Marginally safe harbor
The Hindu Business Line
Partner and National Leader – Transfer Pricing
Transfer pricing is one of the most controversial areas of international tax and the number of related disputes has increased steadily in recent times. The quantum of tax stuck in dispute has grown exponentially. As the concept of ‘arm’s length’ is subjective, tax authorities and taxpayers often differ on it. The enormity of the disputes is attracting the attention of boardrooms in multinationals. Investment and expansion decisions now have a TP angle, with companies evaluating jurisdictions on factors including TP certainty. Recognizing the far-reaching implications of the TP controversy, the Government has taken steps to provide greater clarity to taxpayers. The safe harbor rules are a key initiative. The Prime Minister’s Office had set up the Rangachary Committee on TP issues, with mandate to suggest safe harbor norms for some industries/ transactions. The committee’s report forms the basis for the draft safe harbor rules published by the Central Board of Direct Taxes.
The draft rules provide for a safe harbor 20 per cent margin for IT and IT-enabled services, which may be higher than what the industry expected. In any cross-border transfer pricing transaction, two tax jurisdictions are involved. The safe harbor is a margin/ price acceptable to one jurisdiction (in this case, India). However, the other jurisdiction is not bound by it and usually analyses the transaction independently. By adopting a safe harbor in India, the taxpayer may mitigate the TP risk here but perhaps not in the other jurisdiction. If the safe harbor margin/ price is higher than acceptable, the other jurisdiction may seek a TP adjustment. Therefore, the safe harbor margin should be within an acceptable band to attract taxpayers. The rates proposed currently may not have many takers unless CBDT reconsiders the margins. Apart from the high margins, the draft rules throw up a few other significant issues.
Artificial segregation of contract R&D for software development
In terms of skill sets, processes and methodologies, there is no difference in writing software codes for software products, operating systems, application software, communication software and others. If the contract R&D includes writing algorithms and designing software, that would be different. But a software programming shop that writes codes for operating software cannot be any different in profitability than one that writes for an application software and so on. The artificial segregation should end and a common safe harbor used for contract R&D and software development units.
Separate safe harbors for BPOs and KPOs
Contrary to the Rangachary Committee finding that there need be no segregation between BPOs (business process outsourcing) and KPOs (knowledge process outsourcing), the CBDT has separate safe harbor margins for them. The committee rightly pointed out that there is no correlation between complexity of work and profitability. Complex work may have a higher value/ price but also higher costs and, therefore, the profitability may not be different for KPOs vs. BPOs. This differentiation may result in more disputes.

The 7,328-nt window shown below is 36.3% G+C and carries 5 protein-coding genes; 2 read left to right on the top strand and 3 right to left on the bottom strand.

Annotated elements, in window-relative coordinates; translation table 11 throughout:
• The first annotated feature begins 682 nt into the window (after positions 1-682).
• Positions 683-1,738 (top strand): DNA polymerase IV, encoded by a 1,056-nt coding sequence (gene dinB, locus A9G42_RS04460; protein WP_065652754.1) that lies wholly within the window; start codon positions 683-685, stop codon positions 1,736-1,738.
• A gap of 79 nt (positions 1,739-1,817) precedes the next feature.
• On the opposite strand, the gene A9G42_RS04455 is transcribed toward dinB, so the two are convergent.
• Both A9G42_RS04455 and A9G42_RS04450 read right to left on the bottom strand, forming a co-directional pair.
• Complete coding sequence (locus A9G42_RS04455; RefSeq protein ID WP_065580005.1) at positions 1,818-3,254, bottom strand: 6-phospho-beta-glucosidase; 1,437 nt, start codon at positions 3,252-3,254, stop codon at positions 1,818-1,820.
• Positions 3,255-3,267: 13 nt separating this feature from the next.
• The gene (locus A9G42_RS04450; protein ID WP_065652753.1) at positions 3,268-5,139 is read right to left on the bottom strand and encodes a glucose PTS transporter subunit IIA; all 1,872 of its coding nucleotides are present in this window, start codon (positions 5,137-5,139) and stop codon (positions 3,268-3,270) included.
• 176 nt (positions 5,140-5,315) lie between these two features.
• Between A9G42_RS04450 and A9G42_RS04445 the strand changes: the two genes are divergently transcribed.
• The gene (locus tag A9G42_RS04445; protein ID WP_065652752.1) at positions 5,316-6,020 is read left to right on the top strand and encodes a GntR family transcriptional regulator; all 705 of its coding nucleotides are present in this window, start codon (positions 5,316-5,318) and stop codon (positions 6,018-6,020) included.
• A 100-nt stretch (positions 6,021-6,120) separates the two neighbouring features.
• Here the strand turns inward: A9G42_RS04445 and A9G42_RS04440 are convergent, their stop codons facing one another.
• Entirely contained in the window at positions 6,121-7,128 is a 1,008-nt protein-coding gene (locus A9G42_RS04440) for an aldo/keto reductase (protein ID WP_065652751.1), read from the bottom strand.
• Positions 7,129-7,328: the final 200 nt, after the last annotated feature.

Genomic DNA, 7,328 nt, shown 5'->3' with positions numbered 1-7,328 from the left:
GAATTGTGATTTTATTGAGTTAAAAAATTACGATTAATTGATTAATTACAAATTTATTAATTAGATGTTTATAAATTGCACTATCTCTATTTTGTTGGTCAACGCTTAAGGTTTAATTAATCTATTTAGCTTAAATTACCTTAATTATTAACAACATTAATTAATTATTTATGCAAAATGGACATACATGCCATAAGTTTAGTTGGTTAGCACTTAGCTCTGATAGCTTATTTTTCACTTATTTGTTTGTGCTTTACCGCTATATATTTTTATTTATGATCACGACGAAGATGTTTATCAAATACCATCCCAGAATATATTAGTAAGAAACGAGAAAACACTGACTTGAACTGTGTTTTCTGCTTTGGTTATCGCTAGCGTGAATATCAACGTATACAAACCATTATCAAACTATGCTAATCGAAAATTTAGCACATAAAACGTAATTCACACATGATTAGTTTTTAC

Threshold for safe harbor
A turnover threshold has been fixed for most activities, which may limit the number of takers. Also, it is widely accepted and vehemently argued by tax authorities in several tribunal cases that turnover should not have a bearing on the profitability and, hence, high-turnover and low-turnover companies can be compared. If this is the revenue’s position then there is no need for a revenue threshold for safe harbors.
Safe harbor for outbound loans not appropriate
The safe harbor for outbound loans imposes a rupee interest rate on foreign currency loans too. This is contrary to arm’s length principle. Foreign currency loans from rupee sources are still fraught with currency risks and the interest rates in foreign currency factor in these risks. Therefore, the safe harbor must provide for a Libor- or Euribor-based interest for the specified currency of loan, plus a required spread for TP.
The draft safe harbor rules have glossed over the methodology for deriving the guarantee fee for an outbound guarantee transaction, prescribing 2 per cent. The fee is not chargeable where the guarantee is given by a parent to a subsidiary in lieu of contributing capital. To conserve foreign exchange, the Government should have encouraged the use of corporate guarantees to raise capital in foreign jurisdictions. Rather than limit overseas direct investment to conserve foreign exchange, an easier option is to permit corporate guarantees without the guarantee fee to enable foreign subsidiaries to raise capital. An explicit waiver of guarantee fee if the shareholder function is performed by the parent is, therefore, warranted.
The task is cut out for industry representatives and associations to highlight the challenges inherent in the proposed safe harbor rules and convince CBDT to revise the safe harbor norms. A moderated safe harbor norm with wider coverage would go a long way in reducing TP litigation.